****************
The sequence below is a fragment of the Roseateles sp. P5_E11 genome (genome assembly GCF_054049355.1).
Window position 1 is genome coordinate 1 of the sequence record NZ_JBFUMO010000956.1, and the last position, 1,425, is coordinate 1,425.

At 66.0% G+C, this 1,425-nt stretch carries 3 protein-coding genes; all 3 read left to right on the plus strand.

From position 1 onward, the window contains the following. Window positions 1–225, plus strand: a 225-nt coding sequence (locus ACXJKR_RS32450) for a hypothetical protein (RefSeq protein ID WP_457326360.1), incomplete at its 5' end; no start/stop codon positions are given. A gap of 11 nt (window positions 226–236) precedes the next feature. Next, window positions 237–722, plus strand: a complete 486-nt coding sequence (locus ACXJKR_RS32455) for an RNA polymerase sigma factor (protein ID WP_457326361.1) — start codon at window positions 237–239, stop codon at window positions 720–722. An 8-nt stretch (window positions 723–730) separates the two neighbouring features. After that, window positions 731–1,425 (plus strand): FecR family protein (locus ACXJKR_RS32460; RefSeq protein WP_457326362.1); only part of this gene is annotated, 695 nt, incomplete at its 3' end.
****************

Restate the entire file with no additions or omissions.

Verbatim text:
The sequence below is a fragment of the Roseateles sp. P5_E11 genome (genome assembly GCF_054049355.1).
Window position 1 is genome coordinate 1 of the sequence record NZ_JBFUMO010000956.1, and the last position, 1,425, is coordinate 1,425.

At 66.0% G+C, this 1,425-nt stretch carries 3 protein-coding genes; all 3 read left to right on the plus strand.

From position 1 onward, the window contains the following. Window positions 1–225, plus strand: a 225-nt coding sequence (locus ACXJKR_RS32450) for a hypothetical protein (RefSeq protein ID WP_457326360.1), incomplete at its 5' end; no start/stop codon positions are given. A gap of 11 nt (window positions 226–236) precedes the next feature. Next, window positions 237–722, plus strand: a complete 486-nt coding sequence (locus ACXJKR_RS32455) for an RNA polymerase sigma factor (protein ID WP_457326361.1) — start codon at window positions 237–239, stop codon at window positions 720–722. An 8-nt stretch (window positions 723–730) separates the two neighbouring features. After that, window positions 731–1,425 (plus strand): FecR family protein (locus ACXJKR_RS32460; RefSeq protein WP_457326362.1); only part of this gene is annotated, 695 nt, incomplete at its 3' end.